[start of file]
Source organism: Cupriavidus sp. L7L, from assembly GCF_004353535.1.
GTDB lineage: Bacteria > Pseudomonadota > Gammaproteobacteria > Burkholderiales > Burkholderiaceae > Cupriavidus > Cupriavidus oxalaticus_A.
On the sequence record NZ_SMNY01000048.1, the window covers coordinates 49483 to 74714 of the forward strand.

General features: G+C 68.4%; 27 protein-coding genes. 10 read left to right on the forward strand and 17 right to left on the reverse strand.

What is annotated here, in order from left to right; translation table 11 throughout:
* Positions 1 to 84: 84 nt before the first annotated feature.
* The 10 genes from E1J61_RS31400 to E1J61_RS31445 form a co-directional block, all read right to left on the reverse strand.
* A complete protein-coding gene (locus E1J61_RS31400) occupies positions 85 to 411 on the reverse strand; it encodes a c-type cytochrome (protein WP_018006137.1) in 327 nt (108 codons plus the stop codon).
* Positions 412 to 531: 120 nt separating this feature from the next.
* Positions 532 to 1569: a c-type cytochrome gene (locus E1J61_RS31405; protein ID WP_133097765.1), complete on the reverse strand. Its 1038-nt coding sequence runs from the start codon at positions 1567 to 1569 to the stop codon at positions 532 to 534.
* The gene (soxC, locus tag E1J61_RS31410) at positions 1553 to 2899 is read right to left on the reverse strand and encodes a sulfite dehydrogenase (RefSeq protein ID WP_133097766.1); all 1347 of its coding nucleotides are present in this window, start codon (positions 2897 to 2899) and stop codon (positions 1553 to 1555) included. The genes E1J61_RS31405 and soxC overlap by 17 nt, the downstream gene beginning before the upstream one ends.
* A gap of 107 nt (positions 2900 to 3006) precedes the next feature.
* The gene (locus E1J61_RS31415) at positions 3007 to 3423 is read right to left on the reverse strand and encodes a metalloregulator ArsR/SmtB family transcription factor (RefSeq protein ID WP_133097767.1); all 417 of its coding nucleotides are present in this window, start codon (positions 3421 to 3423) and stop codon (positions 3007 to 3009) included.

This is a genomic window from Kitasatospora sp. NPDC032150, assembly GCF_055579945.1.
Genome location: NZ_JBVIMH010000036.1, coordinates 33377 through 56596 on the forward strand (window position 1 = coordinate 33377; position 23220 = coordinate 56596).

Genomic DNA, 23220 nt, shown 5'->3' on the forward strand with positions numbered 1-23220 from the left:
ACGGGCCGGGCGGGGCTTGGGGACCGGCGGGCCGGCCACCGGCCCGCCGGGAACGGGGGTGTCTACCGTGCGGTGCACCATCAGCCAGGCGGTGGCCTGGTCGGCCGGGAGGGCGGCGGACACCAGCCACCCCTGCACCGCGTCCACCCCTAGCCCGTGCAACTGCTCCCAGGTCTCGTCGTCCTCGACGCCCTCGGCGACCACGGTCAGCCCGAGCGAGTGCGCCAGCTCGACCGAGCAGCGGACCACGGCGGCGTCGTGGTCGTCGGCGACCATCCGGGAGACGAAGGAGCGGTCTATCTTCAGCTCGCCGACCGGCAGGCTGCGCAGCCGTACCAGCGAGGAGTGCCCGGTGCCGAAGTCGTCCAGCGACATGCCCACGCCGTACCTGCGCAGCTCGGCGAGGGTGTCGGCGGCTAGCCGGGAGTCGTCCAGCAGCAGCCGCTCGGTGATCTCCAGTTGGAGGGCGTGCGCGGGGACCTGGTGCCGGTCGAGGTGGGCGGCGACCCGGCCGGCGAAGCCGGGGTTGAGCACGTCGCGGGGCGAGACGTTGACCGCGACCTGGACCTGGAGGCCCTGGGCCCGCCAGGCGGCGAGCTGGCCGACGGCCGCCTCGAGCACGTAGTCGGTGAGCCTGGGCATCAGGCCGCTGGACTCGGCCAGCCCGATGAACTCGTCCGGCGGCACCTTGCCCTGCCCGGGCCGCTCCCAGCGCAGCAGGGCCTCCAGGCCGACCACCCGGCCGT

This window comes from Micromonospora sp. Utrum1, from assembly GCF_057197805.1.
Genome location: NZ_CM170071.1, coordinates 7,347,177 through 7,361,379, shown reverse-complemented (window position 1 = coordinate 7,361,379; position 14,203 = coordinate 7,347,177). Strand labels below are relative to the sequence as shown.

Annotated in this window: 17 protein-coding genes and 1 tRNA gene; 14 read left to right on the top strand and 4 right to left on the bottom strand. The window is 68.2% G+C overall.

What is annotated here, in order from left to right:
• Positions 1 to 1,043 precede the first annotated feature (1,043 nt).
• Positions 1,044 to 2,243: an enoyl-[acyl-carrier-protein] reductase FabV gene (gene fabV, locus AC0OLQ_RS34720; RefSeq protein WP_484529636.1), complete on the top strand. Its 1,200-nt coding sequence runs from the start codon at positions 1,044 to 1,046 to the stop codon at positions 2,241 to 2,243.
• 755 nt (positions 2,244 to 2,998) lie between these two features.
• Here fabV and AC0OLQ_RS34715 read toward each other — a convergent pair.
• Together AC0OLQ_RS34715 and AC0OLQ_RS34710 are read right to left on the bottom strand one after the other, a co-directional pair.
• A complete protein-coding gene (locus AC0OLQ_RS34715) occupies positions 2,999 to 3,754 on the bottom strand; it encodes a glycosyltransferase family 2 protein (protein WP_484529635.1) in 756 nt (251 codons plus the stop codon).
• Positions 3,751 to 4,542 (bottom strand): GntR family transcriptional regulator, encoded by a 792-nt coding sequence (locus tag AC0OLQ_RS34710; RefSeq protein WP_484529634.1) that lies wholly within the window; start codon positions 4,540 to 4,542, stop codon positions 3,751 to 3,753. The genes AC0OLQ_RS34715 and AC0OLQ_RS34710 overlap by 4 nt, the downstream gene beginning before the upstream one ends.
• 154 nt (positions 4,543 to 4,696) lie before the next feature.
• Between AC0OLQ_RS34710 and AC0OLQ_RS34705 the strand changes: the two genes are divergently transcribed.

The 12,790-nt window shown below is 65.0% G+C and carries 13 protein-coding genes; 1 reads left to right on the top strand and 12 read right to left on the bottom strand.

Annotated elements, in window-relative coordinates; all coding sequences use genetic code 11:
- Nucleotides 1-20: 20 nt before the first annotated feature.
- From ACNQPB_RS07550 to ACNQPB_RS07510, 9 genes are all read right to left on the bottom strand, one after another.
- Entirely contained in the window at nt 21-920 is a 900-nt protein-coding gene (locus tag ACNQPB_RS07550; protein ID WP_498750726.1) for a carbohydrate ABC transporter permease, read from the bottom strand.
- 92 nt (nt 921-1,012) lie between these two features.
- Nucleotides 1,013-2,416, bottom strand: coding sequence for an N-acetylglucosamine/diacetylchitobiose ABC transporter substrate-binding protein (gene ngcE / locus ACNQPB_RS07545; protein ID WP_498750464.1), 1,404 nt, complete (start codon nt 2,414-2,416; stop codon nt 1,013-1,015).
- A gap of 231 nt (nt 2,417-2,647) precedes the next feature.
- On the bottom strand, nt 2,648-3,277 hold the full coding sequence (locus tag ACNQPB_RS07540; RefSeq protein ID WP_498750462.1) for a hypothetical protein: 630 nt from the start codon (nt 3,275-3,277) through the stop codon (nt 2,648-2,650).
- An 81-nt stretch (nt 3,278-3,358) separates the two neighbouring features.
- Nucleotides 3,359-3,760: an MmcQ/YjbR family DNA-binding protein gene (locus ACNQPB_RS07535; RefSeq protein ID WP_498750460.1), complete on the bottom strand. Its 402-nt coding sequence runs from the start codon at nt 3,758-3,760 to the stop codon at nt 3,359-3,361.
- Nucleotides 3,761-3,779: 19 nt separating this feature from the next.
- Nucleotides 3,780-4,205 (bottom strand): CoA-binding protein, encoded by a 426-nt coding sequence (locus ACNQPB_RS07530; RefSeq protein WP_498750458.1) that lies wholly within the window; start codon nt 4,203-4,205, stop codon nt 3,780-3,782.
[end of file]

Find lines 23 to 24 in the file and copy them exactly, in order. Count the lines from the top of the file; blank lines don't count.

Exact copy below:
• Positions 1,044 to 2,243: an enoyl-[acyl-carrier-protein] reductase FabV gene (gene fabV, locus AC0OLQ_RS34720; RefSeq protein WP_484529636.1), complete on the top strand. Its 1,200-nt coding sequence runs from the start codon at positions 1,044 to 1,046 to the stop codon at positions 2,241 to 2,243.
• 755 nt (positions 2,244 to 2,998) lie between these two features.